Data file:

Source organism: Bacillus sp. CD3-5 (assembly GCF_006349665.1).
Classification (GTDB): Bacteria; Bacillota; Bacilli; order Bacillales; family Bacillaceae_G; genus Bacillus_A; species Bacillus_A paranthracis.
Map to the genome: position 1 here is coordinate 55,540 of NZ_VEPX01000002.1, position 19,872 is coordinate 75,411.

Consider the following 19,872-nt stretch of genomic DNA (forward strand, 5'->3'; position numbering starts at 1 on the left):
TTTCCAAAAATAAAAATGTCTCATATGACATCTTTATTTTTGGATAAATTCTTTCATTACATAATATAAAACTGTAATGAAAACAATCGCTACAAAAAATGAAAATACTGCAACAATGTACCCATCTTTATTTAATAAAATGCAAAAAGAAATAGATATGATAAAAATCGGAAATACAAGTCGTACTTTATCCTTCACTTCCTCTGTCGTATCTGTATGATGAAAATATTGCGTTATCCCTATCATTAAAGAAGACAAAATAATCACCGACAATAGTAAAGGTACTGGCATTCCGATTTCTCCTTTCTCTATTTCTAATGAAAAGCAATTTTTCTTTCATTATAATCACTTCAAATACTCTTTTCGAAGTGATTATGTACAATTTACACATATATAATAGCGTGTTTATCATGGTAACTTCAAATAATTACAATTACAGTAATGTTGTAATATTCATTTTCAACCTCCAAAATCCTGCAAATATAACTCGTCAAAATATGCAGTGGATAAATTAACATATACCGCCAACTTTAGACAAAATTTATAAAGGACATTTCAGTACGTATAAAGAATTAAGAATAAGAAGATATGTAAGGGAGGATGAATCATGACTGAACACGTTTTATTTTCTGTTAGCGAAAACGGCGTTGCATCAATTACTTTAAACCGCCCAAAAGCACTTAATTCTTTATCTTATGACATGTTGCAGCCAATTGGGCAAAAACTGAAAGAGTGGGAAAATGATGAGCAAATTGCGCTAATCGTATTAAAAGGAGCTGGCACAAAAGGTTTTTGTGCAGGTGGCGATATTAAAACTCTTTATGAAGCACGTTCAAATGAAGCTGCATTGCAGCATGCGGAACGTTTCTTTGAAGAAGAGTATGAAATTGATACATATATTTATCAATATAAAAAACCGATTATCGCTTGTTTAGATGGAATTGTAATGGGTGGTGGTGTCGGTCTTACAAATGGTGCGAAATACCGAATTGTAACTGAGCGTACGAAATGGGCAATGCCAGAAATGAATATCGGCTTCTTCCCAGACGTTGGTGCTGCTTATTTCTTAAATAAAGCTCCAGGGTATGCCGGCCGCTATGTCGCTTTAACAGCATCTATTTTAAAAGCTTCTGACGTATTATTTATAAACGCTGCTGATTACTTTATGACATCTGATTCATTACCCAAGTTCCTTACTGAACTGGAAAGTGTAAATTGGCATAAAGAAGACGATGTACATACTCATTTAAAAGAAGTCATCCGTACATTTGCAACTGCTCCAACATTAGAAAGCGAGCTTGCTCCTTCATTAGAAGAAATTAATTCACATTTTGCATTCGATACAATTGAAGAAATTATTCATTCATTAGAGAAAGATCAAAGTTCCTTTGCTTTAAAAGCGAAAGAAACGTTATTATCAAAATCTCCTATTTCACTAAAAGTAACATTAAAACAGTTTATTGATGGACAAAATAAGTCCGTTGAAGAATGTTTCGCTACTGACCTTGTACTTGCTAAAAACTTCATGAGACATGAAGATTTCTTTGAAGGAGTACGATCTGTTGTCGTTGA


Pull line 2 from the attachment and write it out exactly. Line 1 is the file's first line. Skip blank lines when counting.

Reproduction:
Classification (GTDB): Bacteria; Bacillota; Bacilli; order Bacillales; family Bacillaceae_G; genus Bacillus_A; species Bacillus_A paranthracis.